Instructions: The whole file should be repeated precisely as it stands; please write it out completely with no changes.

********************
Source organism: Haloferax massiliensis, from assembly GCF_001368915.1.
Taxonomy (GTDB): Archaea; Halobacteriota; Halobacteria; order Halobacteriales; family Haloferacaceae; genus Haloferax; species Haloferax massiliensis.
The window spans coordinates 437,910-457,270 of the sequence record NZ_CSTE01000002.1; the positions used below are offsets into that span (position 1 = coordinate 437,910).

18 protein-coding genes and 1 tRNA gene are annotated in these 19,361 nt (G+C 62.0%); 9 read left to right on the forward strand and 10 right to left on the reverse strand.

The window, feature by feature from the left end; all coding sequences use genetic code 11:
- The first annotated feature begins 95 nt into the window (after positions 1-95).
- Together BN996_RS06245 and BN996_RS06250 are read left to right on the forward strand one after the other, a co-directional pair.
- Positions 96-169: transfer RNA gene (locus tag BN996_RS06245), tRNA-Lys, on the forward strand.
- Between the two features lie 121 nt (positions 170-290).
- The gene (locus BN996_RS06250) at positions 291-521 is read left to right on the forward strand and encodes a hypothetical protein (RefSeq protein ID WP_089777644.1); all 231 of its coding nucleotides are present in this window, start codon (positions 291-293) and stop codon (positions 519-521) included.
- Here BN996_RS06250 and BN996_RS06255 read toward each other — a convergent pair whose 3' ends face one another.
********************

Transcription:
Source organism: Haloferax massiliensis, from assembly GCF_001368915.1.
Taxonomy (GTDB): Archaea; Halobacteriota; Halobacteria; order Halobacteriales; family Haloferacaceae; genus Haloferax; species Haloferax massiliensis.
The window spans coordinates 437,910-457,270 of the sequence record NZ_CSTE01000002.1; the positions used below are offsets into that span (position 1 = coordinate 437,910).

18 protein-coding genes and 1 tRNA gene are annotated in these 19,361 nt (G+C 62.0%); 9 read left to right on the forward strand and 10 right to left on the reverse strand.

The window, feature by feature from the left end; all coding sequences use genetic code 11:
- The first annotated feature begins 95 nt into the window (after positions 1-95).
- Together BN996_RS06245 and BN996_RS06250 are read left to right on the forward strand one after the other, a co-directional pair.
- Positions 96-169: transfer RNA gene (locus tag BN996_RS06245), tRNA-Lys, on the forward strand.
- Between the two features lie 121 nt (positions 170-290).
- The gene (locus BN996_RS06250) at positions 291-521 is read left to right on the forward strand and encodes a hypothetical protein (RefSeq protein ID WP_089777644.1); all 231 of its coding nucleotides are present in this window, start codon (positions 291-293) and stop codon (positions 519-521) included.
- Here BN996_RS06250 and BN996_RS06255 read toward each other — a convergent pair whose 3' ends face one another.